Canada and the Arms Trade Treaty
By Jennifer Wiebe, Director of the Ottawa Office, MCC Canada
During the marathon (by Canadian standards!) election campaign, the Liberal Party claimed its vision for “a more compassionate Canada”—a “sunnier” Canada that would re-engage multilateral institutions, re-invest in public diplomacy, and reverse the decline in foreign aid.
Three months after their win, the Liberals have moved in as governing party. Political staffers are slowly (but surely) taking their positions. And everyone in Ottawa has hit the ground running, trying to give legs to the many promises made on the campaign trail.
The slogan around town is, “Canada’s back.”
As the newly-appointed Foreign Affairs Minister, Stéphane Dion has a role to play in rebooting Canada’s image. His mandate letter, while containing a dash of politics-as-usual, also signals some decisive foreign policy shifts—even a re-commitment to peace operations, mediation, and conflict prevention.
To what extent any security paradigm-shift will be implemented remains to be seen. Nevertheless, one encouraging step is the promise to sign and ratify the Arms Trade Treaty (ATT).
Given the widespread accessibility of cheap weapons has been a key factor in exacerbating conflict and fueling displacement around the world, MCC welcomes this promise. The illicit flow of small arms and light weapons (even a steady trickle across porous borders) can wreak havoc, destabilizing communities, negatively impacting development, supporting the emergence of extremist movements, and even sustaining the power of autocratic regimes. Weapons diversion is, according to the UN Secretary-General, a “colossal problem around the world.”
Massive injections of arms from the outside can have a destabilizing effect across entire regions. After the fall of Gadhafi, weapons that were poured into Libya by the international community—which was arming various actors within the conflict—began feeding terrorist movements in Mali, Nigeria, Chad, and Cameroon. It’s also no secret that so-called Islamic State militants are well-armed because they’ve laid claim to Soviet, Chinese, and American weapons seized from over-run (U.S.-backed) Iraqi military bases.
In other words, the international community—with its $1.76 trillion annual arms trade—has a role to play in ensuring volatile contexts don’t get flooded with weapons that provide corrupt governments or armed groups with the primary means of perpetuating violence and intimidation.
Enter the Arms Trade Treaty. Coming into force just in time for Christmas of 2014, the ATT is the first (and long overdue!) global agreement regulating the trade and transfer of conventional (non-nuclear) arms, ranging from light weapons to fighter jets, armoured combat vehicles, and warships, as well as their related ammunition, parts, and components. The treaty imposes strict conditions on arms transfers (export, import, transit, transshipment, and brokering), requiring states to assess the potential for weapons to be used in committing serious violations of international humanitarian law or international human rights law.
All said, it’s a crucially important convention. But, of course, it ain’t perfect.
Critics will note (quite rightly) a central weakness of the ATT—the assessment and authorization of whether an arms transfer risks undermining peace and security is undertaken solely by the exporting state. In other words, the treaty doesn’t really challenge the political interests of arms exporters (not a huge shocker; after all, what did we expect?). And while there are transparency measures, there is no enforcement regime.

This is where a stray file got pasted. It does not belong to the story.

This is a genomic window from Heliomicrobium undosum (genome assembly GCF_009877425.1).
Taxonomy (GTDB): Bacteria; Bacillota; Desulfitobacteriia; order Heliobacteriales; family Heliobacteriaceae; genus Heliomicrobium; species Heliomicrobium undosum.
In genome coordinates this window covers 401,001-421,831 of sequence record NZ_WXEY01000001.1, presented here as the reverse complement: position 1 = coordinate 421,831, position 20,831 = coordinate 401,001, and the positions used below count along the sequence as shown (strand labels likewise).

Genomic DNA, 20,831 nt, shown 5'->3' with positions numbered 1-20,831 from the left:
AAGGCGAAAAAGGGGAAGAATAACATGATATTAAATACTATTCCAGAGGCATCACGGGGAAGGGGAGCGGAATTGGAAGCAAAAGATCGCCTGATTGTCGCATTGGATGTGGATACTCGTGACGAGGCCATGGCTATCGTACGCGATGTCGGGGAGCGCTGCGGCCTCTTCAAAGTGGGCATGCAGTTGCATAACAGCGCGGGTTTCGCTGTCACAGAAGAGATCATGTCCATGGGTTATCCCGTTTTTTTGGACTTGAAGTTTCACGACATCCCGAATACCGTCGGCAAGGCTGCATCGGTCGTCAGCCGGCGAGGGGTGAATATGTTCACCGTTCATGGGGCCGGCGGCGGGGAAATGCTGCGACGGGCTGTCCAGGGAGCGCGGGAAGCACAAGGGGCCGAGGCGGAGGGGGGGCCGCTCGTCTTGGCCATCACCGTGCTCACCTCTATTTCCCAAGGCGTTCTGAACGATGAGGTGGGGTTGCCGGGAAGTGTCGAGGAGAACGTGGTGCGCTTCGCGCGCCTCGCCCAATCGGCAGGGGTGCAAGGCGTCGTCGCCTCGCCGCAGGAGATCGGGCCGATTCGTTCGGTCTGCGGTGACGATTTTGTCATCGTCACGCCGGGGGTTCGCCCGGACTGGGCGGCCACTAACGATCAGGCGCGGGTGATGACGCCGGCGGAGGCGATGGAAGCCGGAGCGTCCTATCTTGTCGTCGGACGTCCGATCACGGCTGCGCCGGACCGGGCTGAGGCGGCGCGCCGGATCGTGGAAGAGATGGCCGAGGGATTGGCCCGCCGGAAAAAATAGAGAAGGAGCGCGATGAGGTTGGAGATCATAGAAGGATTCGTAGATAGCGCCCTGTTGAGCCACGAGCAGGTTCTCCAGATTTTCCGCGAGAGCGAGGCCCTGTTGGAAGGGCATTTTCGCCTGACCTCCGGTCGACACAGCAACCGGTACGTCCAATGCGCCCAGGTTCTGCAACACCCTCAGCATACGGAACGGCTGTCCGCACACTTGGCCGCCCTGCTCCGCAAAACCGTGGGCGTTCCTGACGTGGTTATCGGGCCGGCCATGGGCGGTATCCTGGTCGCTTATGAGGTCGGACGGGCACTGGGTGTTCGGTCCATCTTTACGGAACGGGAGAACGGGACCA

Yet the creation of the ATT acknowledges the enormous costs of not regulating the arms trade. Besides, what other instrument puts states on the hot seat, forcing them to justify their arms sales to gross human rights violators?
So, whither Canada?
Well, to date, Canada is the only member of the G7 and the only country of all 28 NATO members not to have signed the landmark treaty.
The previous government’s rationale? That Canada already has a strong export-control system for weapons.
Canada’s track record, however, tells a different story. When selling arms to countries with persistent records of serious human rights abuses, Canada must first obtain assurances that there is no reasonable risk the weapons could be used against civilians. Recent deals to Colombia, Nigeria, Libya, and, most notably, Saudi Arabia, then, raise troubling questions about how the government determines who it sells weapons to.
Given that Saudi Arabia annually tops the charts as among the worst human rights violators in the world, how could Canada’s (largest-ever) $15 billion contract to sell armoured-vehicles to the Saudi National Guard pass muster? Far from being merely “jeeps” (as now-Prime Minister Trudeau called them on the campaign trail), these vehicles—some of which will be weaponized with turrets and cannons supplied by a European subcontractor—are surely capable of mass destruction.
Still, the foreign affairs minister is standing by this contract for its economic value (though taking some flak for this position). Yet acceding to the ATT is in his mandate. It’s right there in his letter.
Yes, I recognize that foreign policy is, as one columnist recently put it, “more about dark arts than sunny ways.” State interests rule. But I’m still holding out hope. Effective arms control is possible when there is political will (and public support).
Sure, the ATT is flawed, and it isn’t a panacea. Conflicts won’t simply end tomorrow because of it (though they will be harder to carry out and sustain!). Yet it is a tool that outlines how governments can, and should, exercise greater restraint in the weapons trade—a tool that can help shift norms and behaviour over the long-term.
A critical achievement indeed.
Arms photos courtesy of Project Ploughshares.